The terrible significance of “blood” to the Nazis is illustrated by the Hitler quote at the top of this post.

    **

    In the beginnings of the jihad fought by the Al-Qaida and its secessionist successors in the Islamic State, Abdullah Azzam‘s words are foundational. In a document which has been titled Martyrs: The Building Blocks of Nations — shades of Tertullian and Jefferson — Azzam writes of both blood and ink:

    The life of the Muslim Ummah is solely dependent on the ink of its scholars and the blood of its martyrs. What is more beautiful than the writing of the Ummah’s history with both the ink of a scholar and his blood, such that the map of Islamic history becomes coloured with two lines: one of them black, and that is what the scholar wrote with the ink of his pen; and the other one red, and that is what the martyr wrote with his blood. And something more beautiful than this is when the blood is one and the pen is one, so that the hand of the scholar which expends the ink and moves the pen, is the same as the hand which expends its blood and moves the Ummah. The extent to which the number of martyred scholars increases is the extent to which nations are delivered from their slumber, rescued from their decline and awoken from their sleep.

    Again — though I cannot say for certain who gave that title to this compilation of Azzam’s words — we see the importance of blood as the prime sacrificial element on which a world is built.

    Indeed, one commonly cited hadith found in the collection of Bukhari states:

    Anyone who is wounded in the path of Allah comes on the Day of Resurrection when [his] color is the color of blood, [but] his scent is the scent of musk.

    **

    I trust I don’t have to belabor the reasons why the word “bride” — particularly in combination with the word “blood” — is also fraught with enormous archaic, archetypal pulling-power. If we are in any doubt, we should consider the ravishing bridal poetry of the Tanakh’s Song of Songs which is Solomon’s:

    Thou hast ravished my heart, my sister, my bride; Thou hast ravished my heart with one of thine eyes, With one bead of thy necklace. [Song of Solomon, 4.9]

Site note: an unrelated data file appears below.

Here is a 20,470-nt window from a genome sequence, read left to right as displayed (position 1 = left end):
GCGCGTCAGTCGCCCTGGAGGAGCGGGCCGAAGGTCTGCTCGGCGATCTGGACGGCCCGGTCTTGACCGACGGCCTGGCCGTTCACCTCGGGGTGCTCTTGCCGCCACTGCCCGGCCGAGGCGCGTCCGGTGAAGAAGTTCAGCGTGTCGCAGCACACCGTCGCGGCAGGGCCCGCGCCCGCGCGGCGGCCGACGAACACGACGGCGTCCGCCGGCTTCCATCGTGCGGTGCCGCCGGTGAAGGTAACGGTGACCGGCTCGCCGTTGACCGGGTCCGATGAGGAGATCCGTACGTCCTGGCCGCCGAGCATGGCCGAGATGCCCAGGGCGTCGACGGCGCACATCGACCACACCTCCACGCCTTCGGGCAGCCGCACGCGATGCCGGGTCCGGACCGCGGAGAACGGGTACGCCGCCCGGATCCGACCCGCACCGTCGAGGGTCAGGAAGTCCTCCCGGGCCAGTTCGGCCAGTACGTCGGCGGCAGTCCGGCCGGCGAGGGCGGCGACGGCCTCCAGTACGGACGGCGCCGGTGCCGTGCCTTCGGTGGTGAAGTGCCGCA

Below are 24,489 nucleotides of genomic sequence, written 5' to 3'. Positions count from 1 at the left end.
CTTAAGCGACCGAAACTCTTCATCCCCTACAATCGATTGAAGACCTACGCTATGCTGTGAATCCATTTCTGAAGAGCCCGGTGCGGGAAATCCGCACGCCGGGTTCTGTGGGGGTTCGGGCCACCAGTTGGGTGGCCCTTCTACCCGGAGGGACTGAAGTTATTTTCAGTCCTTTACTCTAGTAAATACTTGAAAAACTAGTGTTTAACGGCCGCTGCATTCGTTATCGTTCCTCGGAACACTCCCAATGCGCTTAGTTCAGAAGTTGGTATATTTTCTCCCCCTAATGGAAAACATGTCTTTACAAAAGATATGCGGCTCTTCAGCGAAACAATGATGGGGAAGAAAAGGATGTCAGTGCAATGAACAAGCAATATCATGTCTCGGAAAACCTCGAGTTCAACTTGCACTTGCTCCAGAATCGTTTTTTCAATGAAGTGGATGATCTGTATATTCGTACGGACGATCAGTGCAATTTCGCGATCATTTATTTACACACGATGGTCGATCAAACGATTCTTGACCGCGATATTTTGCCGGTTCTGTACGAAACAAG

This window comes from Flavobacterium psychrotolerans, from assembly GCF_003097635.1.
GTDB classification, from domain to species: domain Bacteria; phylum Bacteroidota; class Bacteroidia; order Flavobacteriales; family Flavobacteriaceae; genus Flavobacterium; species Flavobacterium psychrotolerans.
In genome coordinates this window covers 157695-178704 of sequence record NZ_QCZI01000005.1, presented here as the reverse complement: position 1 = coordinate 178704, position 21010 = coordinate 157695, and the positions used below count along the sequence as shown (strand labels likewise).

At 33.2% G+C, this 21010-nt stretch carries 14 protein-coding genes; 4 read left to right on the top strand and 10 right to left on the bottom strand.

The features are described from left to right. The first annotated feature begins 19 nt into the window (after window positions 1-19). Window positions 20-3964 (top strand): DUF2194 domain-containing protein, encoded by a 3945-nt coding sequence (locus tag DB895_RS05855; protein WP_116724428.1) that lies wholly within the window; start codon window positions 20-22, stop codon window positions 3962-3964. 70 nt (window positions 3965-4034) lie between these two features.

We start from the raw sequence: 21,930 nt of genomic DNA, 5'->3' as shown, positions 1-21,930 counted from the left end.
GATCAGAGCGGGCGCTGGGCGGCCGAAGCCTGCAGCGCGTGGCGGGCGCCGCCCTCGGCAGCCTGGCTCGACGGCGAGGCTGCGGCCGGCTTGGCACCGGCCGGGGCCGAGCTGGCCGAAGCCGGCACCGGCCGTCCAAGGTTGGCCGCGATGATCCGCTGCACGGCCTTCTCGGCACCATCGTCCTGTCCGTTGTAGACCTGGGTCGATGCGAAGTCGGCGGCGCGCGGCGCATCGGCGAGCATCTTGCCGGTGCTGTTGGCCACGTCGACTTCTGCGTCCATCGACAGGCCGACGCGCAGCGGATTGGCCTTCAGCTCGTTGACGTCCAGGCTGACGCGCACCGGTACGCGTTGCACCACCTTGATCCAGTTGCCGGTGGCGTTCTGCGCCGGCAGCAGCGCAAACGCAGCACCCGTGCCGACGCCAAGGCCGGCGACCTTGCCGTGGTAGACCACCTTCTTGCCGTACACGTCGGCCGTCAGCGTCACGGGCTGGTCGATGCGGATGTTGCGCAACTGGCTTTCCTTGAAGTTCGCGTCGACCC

— not to mention the eucharistic “bridal supper of the lamb” in that most poetic, visionary, and well-nigh inscrutable book of the New Testament, the Revelation of John of Patmos:

    Let us be glad and rejoice, and give honour to him: for the marriage of the Lamb is come, and his wife hath made herself ready. And to her was granted that she should be arrayed in fine linen, clean and white: for the fine linen is the righteousness of saints. And he saith unto me, Write, Blessed are they which are called unto the marriage supper of the Lamb. And he saith unto me, These are the true sayings of God. [Revelation 19. 7-9]

    and in the fullest and final revelation of that revelatory book:

    And I saw a new heaven and a new earth: for the first heaven and the first earth were passed away; and there was no more sea. And I John saw the holy city, new Jerusalem, coming down from God out of heaven, prepared as a bride adorned for her husband. And I heard a great voice out of heaven saying, Behold, the tabernacle of God is with men, and he will dwell with them, and they shall be his people, and God himself shall be with them, and be their God. And God shall wipe away all tears from their eyes; and there shall be no more death, neither sorrow, nor crying, neither shall there be any more pain: for the former things are passed away. [Revelation 21.1-4]

    **

    Bear this double call of “blood” and “bride” on the emotions in mind, utilizing whichever of the above examples strikes the deepest chord in you to confirm their trance-like appeal, as you consider this message from Bin Laden‘s son, Hamzah, issued just a day or two ago:


    Thomas Joscelyn posted a breakdown of the message content at Long Wars Journal yesterday:

  • Osama bin Laden’s son says jihad in Syria key to ‘liberate Palestine’
  • I trust this post of mine will add to our understanding of the emotional force on which Bin Laden’s son is appealing.